10 October, 2007

Ten Arguments Against a 'Homophobic Hatred' Law

  • This law will restrict free speech.

    It could be a criminal offence to publicly express the religious belief that homosexual practice is morally wrong. Christian ministers, evangelists, university CUs, writers and broadcasters, among others, could be affected.

  • This law confuses disagreement with hatred.

    Free speech involves the freedom to disagree with others but this proposed law could classify disagreement as hatred. Reasonable statements of Christian belief are often characterised as 'hatred' by people who strongly disagree with them. In a democratic society people should be free to express disagreement without fear of censure from the state.

  • This law will be used against Christians.

    Christians have already been subject to questioning and investigation by the police for legitimately expressing their views on homosexuality - even though no law yet exists. If a 'homophobic hatred' law is introduced, we would almost certainly see it being used against Christians.

  • This law is unnecessary.

    It is already a criminal offence to intimidate or attack anyone. Inciting a crime against another person, for whatever reason, is also outlawed. In England and Wales crimes committed against a person because of their sexual orientation are already punished more heavily, because of the introduction of aggravated offences. There is no need for this law.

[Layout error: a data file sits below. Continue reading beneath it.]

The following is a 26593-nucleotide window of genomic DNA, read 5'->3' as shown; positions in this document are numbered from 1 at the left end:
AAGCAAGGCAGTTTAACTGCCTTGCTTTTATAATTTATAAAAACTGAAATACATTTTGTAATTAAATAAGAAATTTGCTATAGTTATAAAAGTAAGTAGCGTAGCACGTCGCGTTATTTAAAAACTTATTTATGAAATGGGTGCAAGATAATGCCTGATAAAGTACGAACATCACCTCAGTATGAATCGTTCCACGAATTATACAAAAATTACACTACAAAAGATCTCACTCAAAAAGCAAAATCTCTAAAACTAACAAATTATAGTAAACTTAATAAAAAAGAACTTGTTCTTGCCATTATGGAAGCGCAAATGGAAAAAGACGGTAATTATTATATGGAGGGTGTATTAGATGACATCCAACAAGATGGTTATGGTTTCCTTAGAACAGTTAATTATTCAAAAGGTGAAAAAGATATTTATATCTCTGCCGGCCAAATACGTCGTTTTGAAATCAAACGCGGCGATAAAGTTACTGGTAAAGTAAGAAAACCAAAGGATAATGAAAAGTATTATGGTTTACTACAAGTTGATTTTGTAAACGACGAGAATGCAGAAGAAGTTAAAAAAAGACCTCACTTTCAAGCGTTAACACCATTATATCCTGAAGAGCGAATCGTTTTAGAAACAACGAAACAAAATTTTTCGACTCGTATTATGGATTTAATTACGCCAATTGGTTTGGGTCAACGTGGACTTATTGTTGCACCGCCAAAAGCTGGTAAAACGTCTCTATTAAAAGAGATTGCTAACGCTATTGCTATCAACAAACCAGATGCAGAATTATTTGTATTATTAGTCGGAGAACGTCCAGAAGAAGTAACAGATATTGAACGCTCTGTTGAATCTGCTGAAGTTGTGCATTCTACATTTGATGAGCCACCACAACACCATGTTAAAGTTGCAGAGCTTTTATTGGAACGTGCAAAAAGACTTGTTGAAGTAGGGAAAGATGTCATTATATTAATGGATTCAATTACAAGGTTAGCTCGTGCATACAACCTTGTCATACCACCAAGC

• This law would not have stopped the Dobrowski attack.

    Homosexual campaigners cite the tragic case of Jody Dobrowski, a homosexual who was beaten to death by two convicted criminals. The thugs who killed Jody Dobrowski were mindless. An incitement offence would not have prevented the attack.

  • This law wrongly assumes homosexual practice is like race.

    The law that is being sought would extend the existing 'Incitement to Racial Hatred' offence to cover homosexuality. But homosexuality is a chosen lifestyle. Many 'gay rights' activists would say that their sexual orientation is a choice, not a genetic characteristic.

  • This law contains no protections for religious liberties.

    The 'Incitement to Religious Hatred' law, which The Christian Institute campaigned heavily against, was eventually passed with a large number of protections for free speech. But the 'homophobic hatred' law proposed by gay rights groups would be an extension of the original 'Incitement to Racial Hatred' law, so it would carry no protections for free speech and religious liberties.

  • This law could lead to Christians facing prison sentences for what they believe.

    This law carries a maximum 7 year prison sentence. In Sweden, a pastor who preached a calm sermon against homosexual practice was sentenced to jail under similar laws. He had to fight all the way to the Supreme Court of Sweden to secure his freedom. Similar cases could happen in the UK under the proposed law.

  • This law will have a 'chilling' effect on open debate.

    Even if there are no prosecutions (which is unlikely), the very existence of the law will make people fearful of expressing their views on this issue. As part of its Christian heritage, Britain has a long tradition of free speech. A homophobic incitement law runs counter to that. The criminal law should not be used as a political tool to silence your opponents.

  • This law will be used to attack political freedoms.

    Stonewall, the proponents of this law, believe it should be unlawful for Christians publicly to protest against 'gay rights' laws. Earlier this year they suggested police should have stopped a peaceful Christian protest outside Parliament against the Sexual Orientation Regulations, claiming it was "inciting hatred against gay people".

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